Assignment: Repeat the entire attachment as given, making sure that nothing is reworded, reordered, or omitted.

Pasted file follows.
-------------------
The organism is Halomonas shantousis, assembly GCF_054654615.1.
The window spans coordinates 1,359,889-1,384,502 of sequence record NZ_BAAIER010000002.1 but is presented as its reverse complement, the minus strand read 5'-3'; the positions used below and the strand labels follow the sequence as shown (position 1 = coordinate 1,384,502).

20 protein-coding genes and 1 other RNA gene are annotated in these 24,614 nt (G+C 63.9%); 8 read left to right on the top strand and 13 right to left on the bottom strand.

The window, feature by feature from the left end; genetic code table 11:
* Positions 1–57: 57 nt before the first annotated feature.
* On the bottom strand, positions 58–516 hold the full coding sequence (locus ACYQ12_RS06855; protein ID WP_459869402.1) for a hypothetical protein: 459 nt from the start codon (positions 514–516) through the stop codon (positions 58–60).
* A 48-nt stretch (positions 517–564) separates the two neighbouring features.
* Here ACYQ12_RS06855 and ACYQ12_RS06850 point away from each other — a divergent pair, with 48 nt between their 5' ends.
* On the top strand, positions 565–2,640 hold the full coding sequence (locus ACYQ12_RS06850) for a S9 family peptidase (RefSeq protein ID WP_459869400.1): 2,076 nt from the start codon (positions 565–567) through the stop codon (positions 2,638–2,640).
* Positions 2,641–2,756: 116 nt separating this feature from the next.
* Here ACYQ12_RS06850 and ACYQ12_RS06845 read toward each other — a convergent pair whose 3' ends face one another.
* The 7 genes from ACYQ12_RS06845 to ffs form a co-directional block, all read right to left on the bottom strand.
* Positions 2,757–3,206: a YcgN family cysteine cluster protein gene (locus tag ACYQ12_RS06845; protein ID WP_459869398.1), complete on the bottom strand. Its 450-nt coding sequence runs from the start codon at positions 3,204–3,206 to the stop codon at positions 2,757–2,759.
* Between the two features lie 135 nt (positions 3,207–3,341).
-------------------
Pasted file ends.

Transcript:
The organism is Halomonas shantousis, assembly GCF_054654615.1.
The window spans coordinates 1,359,889-1,384,502 of sequence record NZ_BAAIER010000002.1 but is presented as its reverse complement, the minus strand read 5'-3'; the positions used below and the strand labels follow the sequence as shown (position 1 = coordinate 1,384,502).

20 protein-coding genes and 1 other RNA gene are annotated in these 24,614 nt (G+C 63.9%); 8 read left to right on the top strand and 13 right to left on the bottom strand.

The window, feature by feature from the left end; genetic code table 11:
* Positions 1–57: 57 nt before the first annotated feature.
* On the bottom strand, positions 58–516 hold the full coding sequence (locus ACYQ12_RS06855; protein ID WP_459869402.1) for a hypothetical protein: 459 nt from the start codon (positions 514–516) through the stop codon (positions 58–60).
* A 48-nt stretch (positions 517–564) separates the two neighbouring features.
* Here ACYQ12_RS06855 and ACYQ12_RS06850 point away from each other — a divergent pair, with 48 nt between their 5' ends.
* On the top strand, positions 565–2,640 hold the full coding sequence (locus ACYQ12_RS06850) for a S9 family peptidase (RefSeq protein ID WP_459869400.1): 2,076 nt from the start codon (positions 565–567) through the stop codon (positions 2,638–2,640).
* Positions 2,641–2,756: 116 nt separating this feature from the next.
* Here ACYQ12_RS06850 and ACYQ12_RS06845 read toward each other — a convergent pair whose 3' ends face one another.
* The 7 genes from ACYQ12_RS06845 to ffs form a co-directional block, all read right to left on the bottom strand.
* Positions 2,757–3,206: a YcgN family cysteine cluster protein gene (locus tag ACYQ12_RS06845; protein ID WP_459869398.1), complete on the bottom strand. Its 450-nt coding sequence runs from the start codon at positions 3,204–3,206 to the stop codon at positions 2,757–2,759.
* Between the two features lie 135 nt (positions 3,207–3,341).